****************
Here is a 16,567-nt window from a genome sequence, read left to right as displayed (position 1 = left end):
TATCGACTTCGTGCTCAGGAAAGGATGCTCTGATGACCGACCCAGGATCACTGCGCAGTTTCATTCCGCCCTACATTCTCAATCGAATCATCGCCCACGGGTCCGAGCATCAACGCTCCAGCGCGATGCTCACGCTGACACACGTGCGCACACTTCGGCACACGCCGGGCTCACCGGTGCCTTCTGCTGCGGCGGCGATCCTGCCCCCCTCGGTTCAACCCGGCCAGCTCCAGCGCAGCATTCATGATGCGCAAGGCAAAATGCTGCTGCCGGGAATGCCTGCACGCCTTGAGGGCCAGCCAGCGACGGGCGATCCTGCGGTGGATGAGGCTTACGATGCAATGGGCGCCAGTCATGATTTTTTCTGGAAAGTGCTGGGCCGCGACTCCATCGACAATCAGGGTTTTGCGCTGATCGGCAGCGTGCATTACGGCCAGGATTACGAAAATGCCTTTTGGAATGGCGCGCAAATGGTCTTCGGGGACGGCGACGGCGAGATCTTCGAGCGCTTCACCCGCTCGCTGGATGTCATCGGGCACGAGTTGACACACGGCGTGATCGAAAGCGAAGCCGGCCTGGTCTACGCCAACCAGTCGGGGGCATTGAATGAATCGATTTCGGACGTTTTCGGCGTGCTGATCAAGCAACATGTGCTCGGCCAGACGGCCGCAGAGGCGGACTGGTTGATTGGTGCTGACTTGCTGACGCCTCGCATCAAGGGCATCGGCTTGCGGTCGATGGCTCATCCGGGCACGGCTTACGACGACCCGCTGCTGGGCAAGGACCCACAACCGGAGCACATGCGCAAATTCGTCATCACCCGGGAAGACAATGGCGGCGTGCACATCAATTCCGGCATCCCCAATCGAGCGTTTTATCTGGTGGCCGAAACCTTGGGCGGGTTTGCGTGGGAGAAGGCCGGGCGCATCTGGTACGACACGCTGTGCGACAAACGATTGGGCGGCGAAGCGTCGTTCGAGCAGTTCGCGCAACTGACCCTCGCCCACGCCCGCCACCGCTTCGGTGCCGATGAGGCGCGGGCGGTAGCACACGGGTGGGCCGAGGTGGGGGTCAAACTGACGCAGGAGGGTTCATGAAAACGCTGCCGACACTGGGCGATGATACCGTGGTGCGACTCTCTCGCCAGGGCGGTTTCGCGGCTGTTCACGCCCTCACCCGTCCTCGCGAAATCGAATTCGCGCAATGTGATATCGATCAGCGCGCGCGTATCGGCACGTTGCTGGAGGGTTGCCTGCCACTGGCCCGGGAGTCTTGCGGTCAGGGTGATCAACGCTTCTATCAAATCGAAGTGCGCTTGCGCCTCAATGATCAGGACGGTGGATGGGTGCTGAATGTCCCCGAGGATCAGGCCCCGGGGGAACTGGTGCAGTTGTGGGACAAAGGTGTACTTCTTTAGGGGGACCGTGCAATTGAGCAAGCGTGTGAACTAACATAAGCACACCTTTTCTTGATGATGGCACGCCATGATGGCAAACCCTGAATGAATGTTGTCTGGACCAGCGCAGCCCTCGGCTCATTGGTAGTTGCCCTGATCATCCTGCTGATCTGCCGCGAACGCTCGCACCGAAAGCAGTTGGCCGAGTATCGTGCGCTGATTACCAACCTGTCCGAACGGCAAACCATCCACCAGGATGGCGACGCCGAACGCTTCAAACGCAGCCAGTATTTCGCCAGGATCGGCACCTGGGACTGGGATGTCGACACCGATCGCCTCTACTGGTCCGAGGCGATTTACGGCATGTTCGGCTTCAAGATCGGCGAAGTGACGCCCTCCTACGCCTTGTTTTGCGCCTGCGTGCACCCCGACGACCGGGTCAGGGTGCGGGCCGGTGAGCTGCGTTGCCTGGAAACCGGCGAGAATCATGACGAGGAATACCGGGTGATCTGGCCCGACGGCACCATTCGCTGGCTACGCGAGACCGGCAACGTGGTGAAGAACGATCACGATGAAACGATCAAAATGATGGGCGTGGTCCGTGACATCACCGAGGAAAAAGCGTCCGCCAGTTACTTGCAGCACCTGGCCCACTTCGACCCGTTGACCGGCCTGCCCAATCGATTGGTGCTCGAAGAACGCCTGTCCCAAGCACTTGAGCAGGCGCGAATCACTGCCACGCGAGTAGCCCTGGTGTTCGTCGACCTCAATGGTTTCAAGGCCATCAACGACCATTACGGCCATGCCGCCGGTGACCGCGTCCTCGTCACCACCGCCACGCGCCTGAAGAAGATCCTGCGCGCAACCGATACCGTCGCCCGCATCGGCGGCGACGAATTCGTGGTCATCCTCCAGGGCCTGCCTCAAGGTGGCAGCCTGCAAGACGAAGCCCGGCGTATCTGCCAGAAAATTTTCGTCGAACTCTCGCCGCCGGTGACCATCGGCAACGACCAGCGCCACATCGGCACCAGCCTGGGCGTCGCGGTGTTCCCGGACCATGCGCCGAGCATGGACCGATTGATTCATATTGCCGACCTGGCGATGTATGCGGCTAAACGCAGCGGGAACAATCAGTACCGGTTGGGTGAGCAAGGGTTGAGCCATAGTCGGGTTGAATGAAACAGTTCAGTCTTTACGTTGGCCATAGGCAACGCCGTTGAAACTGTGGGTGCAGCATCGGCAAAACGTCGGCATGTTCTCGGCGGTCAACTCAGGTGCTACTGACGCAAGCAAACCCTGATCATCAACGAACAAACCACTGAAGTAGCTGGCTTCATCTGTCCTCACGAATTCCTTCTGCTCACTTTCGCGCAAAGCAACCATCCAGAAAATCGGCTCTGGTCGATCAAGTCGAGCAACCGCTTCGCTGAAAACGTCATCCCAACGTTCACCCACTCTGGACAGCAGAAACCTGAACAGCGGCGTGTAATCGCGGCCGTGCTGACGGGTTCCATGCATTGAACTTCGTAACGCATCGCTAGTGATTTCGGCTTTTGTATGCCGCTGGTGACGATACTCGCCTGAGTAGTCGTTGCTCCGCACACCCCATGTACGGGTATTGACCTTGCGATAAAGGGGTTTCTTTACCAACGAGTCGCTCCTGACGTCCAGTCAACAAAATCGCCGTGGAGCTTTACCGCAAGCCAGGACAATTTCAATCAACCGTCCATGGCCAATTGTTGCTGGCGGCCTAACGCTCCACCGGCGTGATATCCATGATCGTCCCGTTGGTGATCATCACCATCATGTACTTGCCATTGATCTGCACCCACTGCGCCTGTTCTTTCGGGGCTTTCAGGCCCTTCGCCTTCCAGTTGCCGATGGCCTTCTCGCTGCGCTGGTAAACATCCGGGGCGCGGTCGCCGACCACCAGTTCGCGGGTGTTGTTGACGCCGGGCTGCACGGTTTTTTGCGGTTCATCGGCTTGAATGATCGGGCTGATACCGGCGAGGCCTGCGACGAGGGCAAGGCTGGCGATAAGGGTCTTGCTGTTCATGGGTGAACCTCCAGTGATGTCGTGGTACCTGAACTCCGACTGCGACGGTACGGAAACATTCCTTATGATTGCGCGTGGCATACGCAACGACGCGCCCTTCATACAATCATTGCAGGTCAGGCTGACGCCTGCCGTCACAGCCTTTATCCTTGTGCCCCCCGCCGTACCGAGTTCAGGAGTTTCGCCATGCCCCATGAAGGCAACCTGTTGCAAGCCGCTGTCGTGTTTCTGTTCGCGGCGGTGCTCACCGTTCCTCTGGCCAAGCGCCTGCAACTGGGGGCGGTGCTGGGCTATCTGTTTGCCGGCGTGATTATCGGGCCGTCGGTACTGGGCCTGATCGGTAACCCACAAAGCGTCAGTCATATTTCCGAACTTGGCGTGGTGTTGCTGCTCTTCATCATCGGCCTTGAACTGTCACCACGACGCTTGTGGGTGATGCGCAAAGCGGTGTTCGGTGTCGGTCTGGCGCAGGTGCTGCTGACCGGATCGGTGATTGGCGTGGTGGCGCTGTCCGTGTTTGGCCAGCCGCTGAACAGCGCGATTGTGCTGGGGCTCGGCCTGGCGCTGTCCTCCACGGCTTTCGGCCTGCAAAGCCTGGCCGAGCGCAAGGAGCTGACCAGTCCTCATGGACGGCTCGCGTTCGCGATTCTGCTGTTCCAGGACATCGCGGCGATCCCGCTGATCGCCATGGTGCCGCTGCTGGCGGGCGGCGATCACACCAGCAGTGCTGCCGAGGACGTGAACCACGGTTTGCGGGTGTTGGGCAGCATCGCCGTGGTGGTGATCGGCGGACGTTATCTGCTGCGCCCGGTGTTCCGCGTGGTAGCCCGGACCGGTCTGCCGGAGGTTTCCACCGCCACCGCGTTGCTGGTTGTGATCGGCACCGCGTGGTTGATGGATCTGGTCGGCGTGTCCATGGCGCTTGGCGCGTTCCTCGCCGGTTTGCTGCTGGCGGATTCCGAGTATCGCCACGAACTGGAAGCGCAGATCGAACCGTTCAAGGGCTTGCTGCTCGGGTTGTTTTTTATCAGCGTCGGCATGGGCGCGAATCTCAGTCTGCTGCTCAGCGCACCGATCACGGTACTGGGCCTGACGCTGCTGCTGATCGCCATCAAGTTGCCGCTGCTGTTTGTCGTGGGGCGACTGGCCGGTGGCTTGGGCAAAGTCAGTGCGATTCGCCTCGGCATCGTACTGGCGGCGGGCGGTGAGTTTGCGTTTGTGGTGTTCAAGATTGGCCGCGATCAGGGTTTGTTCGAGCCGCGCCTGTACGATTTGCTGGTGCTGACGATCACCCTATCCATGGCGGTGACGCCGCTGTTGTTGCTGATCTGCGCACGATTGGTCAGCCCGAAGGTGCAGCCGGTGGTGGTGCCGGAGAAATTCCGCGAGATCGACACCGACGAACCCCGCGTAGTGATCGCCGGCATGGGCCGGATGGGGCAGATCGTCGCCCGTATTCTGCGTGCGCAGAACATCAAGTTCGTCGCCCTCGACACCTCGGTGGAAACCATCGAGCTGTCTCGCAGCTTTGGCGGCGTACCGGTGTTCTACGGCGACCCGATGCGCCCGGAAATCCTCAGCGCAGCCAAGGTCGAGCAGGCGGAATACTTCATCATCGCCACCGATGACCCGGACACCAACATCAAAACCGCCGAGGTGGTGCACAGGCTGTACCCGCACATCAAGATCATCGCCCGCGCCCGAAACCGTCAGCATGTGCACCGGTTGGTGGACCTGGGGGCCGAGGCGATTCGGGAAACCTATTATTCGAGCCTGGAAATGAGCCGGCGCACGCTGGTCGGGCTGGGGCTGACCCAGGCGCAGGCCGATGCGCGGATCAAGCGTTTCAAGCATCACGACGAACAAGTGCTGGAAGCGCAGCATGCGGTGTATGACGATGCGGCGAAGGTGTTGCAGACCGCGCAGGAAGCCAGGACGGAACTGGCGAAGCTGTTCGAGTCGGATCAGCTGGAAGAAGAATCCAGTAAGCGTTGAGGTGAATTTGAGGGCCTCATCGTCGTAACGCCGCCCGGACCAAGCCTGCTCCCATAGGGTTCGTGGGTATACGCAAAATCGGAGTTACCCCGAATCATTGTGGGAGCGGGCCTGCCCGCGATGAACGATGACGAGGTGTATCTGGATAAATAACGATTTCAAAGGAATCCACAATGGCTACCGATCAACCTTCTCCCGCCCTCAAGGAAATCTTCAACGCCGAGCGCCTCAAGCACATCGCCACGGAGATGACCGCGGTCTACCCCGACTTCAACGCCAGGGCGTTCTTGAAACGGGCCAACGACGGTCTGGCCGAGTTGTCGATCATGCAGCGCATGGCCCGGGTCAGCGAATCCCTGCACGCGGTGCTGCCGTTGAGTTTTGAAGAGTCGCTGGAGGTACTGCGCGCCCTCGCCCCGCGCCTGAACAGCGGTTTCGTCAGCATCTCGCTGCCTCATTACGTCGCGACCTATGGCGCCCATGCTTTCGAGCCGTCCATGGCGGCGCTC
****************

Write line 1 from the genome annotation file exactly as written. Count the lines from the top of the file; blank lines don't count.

Here is a 16,567-nt window from a genome sequence, read left to right as displayed (position 1 = left end):